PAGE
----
DENVER — “Welcome to the party bus.”
That’s what tour guide Alyse Morgan told 20-plus tourists who were riding in a marijuana bus tour on a hot May Friday. It was a rare chance for them to consume a plant that’s likely illegal in their home states.
My 420 Tours describes itself as “North America’s original cultivator of cannabis experiences.” It was one of the first companies to help launch pot tourism after Colorado voters legalized recreational marijuana in 2012 — and business industry wide is good.
Sales for concentrates and edibles have sharply risen in the last couple years. In 2017, sales for recreational edibles increased by almost 30 percent. While 477 percent more recreational concentrates were sold than medical concentrates in that same time.
Just in case it wasn’t clear, tour guide Alyse Morgan answered the big question for all the riders on the bus.
“If you couldn’t tell by all the accessories, the rolling trays, the ashtrays,” she said. “You guys can smoke on here.”
Riders are free to consume cannabis in any form they chose — edibles, flower, wax, etc. — but it had to be product they brought with them. My 420 Tours is not allowed to supply any. There are still no businesses in Colorado that can both sell cannabis and provide a space to use it. The chances of any opening soon are slim after Gov. Hickenlooper recently vetoed a bill that would have allowed cannabis tasting rooms.
The Greenhouse Grow & Dispensary Tour is one of many tours and classes offered by the company. It only makes two stops: The Euflora Greenhouse and Euflora’s 3D Dispensary. On the way to the greenhouse, the riders filled the bus with smoke. The crowd was made up of mostly millennials, but the baby boomer generation was represented too.
That includes Bill Morin, a self-described smoker for almost 50 years who puffed away on a purple, futuristic-looking pipe. “Done quite a bit of growing in my day, all illegal, but,” he trailed off.
Things are much different nowadays compared to decades ago when Morin got arrested for marijuana. “I started out literally smuggling, smuggling dope. Yeah, it’s gone a long ways, come a long ways.”
Morin and his friend Jeff Davis were on a road trip out of Florida and decided to take advantage of their time in Denver by checking out the city’s cannabis scene. Davis, who was “happy to see laws finally be a little relaxed,” echoed some of Morin’s thoughts about how attitudes have changed over the years.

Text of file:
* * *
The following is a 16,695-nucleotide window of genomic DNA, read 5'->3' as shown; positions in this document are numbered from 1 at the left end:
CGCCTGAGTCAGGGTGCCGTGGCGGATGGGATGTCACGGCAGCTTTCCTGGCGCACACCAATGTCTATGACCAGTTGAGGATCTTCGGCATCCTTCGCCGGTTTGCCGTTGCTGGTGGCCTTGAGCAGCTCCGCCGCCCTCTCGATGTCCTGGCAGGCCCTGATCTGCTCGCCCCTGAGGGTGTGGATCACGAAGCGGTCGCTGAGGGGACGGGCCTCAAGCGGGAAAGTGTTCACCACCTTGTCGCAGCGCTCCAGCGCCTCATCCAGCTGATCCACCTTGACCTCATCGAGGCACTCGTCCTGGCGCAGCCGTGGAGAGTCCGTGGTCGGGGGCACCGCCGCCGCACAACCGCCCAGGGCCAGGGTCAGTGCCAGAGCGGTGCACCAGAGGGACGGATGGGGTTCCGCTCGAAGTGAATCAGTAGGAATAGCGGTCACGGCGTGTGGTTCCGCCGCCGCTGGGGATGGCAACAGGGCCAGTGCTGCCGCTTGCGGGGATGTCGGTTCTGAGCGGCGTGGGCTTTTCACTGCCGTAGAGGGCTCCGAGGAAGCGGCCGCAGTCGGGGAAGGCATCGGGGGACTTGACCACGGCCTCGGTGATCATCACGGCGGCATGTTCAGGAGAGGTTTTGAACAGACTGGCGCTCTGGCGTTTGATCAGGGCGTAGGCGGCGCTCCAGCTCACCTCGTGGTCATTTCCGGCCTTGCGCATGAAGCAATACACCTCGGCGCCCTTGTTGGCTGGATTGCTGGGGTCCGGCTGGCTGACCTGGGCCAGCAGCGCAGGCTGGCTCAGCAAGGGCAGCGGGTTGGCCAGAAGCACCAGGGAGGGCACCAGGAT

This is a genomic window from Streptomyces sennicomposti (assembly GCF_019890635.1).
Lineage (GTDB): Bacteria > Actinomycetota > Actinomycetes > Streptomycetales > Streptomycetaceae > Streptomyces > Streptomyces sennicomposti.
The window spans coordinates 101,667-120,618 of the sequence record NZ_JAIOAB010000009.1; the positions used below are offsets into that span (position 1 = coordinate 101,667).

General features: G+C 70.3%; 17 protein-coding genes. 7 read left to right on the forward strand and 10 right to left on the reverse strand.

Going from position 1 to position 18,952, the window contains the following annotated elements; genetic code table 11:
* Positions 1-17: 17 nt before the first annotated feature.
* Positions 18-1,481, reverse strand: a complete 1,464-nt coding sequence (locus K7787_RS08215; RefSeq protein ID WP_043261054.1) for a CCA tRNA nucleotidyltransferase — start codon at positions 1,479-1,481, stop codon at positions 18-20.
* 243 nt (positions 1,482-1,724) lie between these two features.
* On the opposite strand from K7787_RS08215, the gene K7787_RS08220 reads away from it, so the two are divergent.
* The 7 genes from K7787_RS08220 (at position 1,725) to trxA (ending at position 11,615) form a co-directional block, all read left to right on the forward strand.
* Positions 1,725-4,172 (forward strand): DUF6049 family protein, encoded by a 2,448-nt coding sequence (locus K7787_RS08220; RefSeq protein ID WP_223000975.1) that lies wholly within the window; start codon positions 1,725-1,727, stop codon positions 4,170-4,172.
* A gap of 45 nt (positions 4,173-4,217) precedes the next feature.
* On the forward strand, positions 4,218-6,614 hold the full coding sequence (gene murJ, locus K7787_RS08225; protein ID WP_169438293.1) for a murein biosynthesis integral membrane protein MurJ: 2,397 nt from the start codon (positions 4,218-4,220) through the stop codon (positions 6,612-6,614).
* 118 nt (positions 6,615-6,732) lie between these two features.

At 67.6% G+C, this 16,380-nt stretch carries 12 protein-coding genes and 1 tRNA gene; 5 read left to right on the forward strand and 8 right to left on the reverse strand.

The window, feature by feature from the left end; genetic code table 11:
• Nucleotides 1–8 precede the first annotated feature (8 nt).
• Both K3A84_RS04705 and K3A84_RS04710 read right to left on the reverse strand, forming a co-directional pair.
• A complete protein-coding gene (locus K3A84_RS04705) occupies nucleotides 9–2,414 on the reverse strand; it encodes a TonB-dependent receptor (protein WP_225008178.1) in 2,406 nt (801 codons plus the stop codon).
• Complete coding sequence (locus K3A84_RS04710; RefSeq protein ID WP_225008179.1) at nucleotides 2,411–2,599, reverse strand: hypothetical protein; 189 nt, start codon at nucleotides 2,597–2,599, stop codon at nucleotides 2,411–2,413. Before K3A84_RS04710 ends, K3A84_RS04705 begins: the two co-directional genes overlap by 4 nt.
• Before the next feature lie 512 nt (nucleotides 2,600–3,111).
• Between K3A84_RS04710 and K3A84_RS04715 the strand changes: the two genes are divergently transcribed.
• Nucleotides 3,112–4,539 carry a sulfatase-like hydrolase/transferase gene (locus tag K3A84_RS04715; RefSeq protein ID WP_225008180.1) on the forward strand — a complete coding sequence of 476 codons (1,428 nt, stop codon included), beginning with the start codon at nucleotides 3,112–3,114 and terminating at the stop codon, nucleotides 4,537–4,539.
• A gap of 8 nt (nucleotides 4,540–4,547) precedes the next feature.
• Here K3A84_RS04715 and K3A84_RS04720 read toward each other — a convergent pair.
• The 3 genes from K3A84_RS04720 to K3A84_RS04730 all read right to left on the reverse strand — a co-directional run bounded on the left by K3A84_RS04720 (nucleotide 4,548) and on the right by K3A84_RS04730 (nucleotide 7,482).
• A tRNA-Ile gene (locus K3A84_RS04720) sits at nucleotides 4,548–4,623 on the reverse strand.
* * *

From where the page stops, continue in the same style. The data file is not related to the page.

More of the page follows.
“People finally see it’s not this evil drug that it’s been claimed to be for all these years,” he said. “People are pretty happy and, you know, we just like our weed, sleep like babies.”
Adult marijuana use has held steady, around 13 percent, in the last couple of years according to a 2016 study from the Colorado Department of Public Health and Environment.
My 420 Tours marketing director Cynthia Ord said the tour not only attracts all ages, but people with all kinds of reasons — “everything from bachelor parties to concerned parents who want to learn a little more. They have some kids reaching adolescence and they want to be able to talk to their kids from a place of a little bit more education.”
As more states legalize recreational marijuana and it becomes more commonplace, users will eventually stop craving this kind of experience, Ord said.
“As the novelty wears off then visiting a dispensary won’t be such a first time experience for people, right?” she said. “Our classic tour has been this grow and dispensary combination but I think the way we stay relevant is we also add a lot of fun and educational activities that people can do that pair cannabis with other things.”
The setup then becomes something more than a tour, incorporating everyday cooking or what Ord calls their “signature sushi and joint rolling class.” For now though, there’s still plenty of out-of-staters that don’t have access to legal marijuana and are willing to travel to Colorado for the experience.
“We’re gonna come back,” Bill Morin said in a nod to the second tour he and Jeff Davis had signed up for. “Yeah, we’re making a full day of it.”
This article was originally featured on The Denver Post.